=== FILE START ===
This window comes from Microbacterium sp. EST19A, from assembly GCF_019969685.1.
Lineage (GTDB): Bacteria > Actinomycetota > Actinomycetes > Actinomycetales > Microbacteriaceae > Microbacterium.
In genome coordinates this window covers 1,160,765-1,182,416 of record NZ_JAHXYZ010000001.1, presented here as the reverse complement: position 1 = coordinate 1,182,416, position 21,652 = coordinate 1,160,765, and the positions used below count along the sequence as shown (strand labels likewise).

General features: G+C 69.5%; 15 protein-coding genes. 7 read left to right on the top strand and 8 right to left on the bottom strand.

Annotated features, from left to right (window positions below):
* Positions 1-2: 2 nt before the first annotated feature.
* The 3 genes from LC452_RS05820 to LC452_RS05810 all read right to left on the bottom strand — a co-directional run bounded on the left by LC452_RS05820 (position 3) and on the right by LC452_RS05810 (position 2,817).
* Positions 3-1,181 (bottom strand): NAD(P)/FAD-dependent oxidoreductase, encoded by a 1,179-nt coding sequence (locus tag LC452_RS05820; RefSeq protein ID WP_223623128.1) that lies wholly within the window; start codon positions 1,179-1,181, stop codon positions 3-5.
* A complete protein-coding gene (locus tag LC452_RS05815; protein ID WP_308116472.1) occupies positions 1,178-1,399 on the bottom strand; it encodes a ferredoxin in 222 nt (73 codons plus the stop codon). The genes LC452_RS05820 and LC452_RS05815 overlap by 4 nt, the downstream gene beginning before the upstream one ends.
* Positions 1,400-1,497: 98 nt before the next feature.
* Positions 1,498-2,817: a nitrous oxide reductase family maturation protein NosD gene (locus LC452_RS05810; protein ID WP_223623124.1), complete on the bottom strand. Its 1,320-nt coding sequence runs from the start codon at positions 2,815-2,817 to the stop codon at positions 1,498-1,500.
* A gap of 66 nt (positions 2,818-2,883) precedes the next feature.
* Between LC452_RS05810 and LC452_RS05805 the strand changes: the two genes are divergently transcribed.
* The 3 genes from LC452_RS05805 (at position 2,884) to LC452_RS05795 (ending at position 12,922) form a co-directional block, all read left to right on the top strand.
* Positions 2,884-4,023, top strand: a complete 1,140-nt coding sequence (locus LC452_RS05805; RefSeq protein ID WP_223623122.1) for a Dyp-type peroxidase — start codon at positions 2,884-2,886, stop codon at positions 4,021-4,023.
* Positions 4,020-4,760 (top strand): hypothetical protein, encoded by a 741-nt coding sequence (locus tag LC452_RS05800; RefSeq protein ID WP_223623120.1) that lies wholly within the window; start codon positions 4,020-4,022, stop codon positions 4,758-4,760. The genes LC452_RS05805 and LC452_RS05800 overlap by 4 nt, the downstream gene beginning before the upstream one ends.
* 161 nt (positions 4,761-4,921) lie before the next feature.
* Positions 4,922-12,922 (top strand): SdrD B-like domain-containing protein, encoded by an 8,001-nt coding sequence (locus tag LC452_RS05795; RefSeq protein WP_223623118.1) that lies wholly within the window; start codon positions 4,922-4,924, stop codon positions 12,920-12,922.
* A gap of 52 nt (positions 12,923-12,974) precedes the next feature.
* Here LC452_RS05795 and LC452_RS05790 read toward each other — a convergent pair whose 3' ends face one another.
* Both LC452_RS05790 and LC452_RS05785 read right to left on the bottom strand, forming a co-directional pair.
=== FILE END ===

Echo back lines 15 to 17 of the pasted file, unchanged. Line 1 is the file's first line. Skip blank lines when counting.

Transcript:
* Positions 2,884-4,023, top strand: a complete 1,140-nt coding sequence (locus LC452_RS05805; RefSeq protein ID WP_223623122.1) for a Dyp-type peroxidase — start codon at positions 2,884-2,886, stop codon at positions 4,021-4,023.
* Positions 4,020-4,760 (top strand): hypothetical protein, encoded by a 741-nt coding sequence (locus tag LC452_RS05800; RefSeq protein ID WP_223623120.1) that lies wholly within the window; start codon positions 4,020-4,022, stop codon positions 4,758-4,760. The genes LC452_RS05805 and LC452_RS05800 overlap by 4 nt, the downstream gene beginning before the upstream one ends.
* 161 nt (positions 4,761-4,921) lie before the next feature.